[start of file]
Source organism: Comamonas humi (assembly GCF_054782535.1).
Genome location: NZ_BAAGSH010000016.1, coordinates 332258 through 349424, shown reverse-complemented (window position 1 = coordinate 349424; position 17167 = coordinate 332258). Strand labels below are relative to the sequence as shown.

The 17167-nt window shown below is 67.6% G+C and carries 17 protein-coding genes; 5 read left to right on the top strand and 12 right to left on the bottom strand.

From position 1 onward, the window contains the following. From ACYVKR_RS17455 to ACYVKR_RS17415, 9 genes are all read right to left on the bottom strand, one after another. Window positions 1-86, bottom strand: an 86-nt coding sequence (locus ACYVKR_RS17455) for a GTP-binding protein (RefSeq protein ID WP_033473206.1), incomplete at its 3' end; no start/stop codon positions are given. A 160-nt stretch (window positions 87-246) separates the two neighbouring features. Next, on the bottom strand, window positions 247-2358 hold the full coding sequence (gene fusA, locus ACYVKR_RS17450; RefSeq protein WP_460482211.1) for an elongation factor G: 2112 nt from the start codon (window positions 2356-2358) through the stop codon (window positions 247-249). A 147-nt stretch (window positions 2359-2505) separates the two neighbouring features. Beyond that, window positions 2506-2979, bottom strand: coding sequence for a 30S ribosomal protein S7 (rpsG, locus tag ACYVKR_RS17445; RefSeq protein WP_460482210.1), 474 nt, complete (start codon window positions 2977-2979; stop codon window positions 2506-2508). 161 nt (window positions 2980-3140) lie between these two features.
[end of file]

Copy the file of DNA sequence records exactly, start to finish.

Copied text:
Source organism: Comamonas humi (assembly GCF_054782535.1).
Genome location: NZ_BAAGSH010000016.1, coordinates 332258 through 349424, shown reverse-complemented (window position 1 = coordinate 349424; position 17167 = coordinate 332258). Strand labels below are relative to the sequence as shown.

The 17167-nt window shown below is 67.6% G+C and carries 17 protein-coding genes; 5 read left to right on the top strand and 12 right to left on the bottom strand.

From position 1 onward, the window contains the following. From ACYVKR_RS17455 to ACYVKR_RS17415, 9 genes are all read right to left on the bottom strand, one after another. Window positions 1-86, bottom strand: an 86-nt coding sequence (locus ACYVKR_RS17455) for a GTP-binding protein (RefSeq protein ID WP_033473206.1), incomplete at its 3' end; no start/stop codon positions are given. A 160-nt stretch (window positions 87-246) separates the two neighbouring features. Next, on the bottom strand, window positions 247-2358 hold the full coding sequence (gene fusA, locus ACYVKR_RS17450; RefSeq protein WP_460482211.1) for an elongation factor G: 2112 nt from the start codon (window positions 2356-2358) through the stop codon (window positions 247-249). A 147-nt stretch (window positions 2359-2505) separates the two neighbouring features. Beyond that, window positions 2506-2979, bottom strand: coding sequence for a 30S ribosomal protein S7 (rpsG, locus tag ACYVKR_RS17445; RefSeq protein WP_460482210.1), 474 nt, complete (start codon window positions 2977-2979; stop codon window positions 2506-2508). 161 nt (window positions 2980-3140) lie between these two features.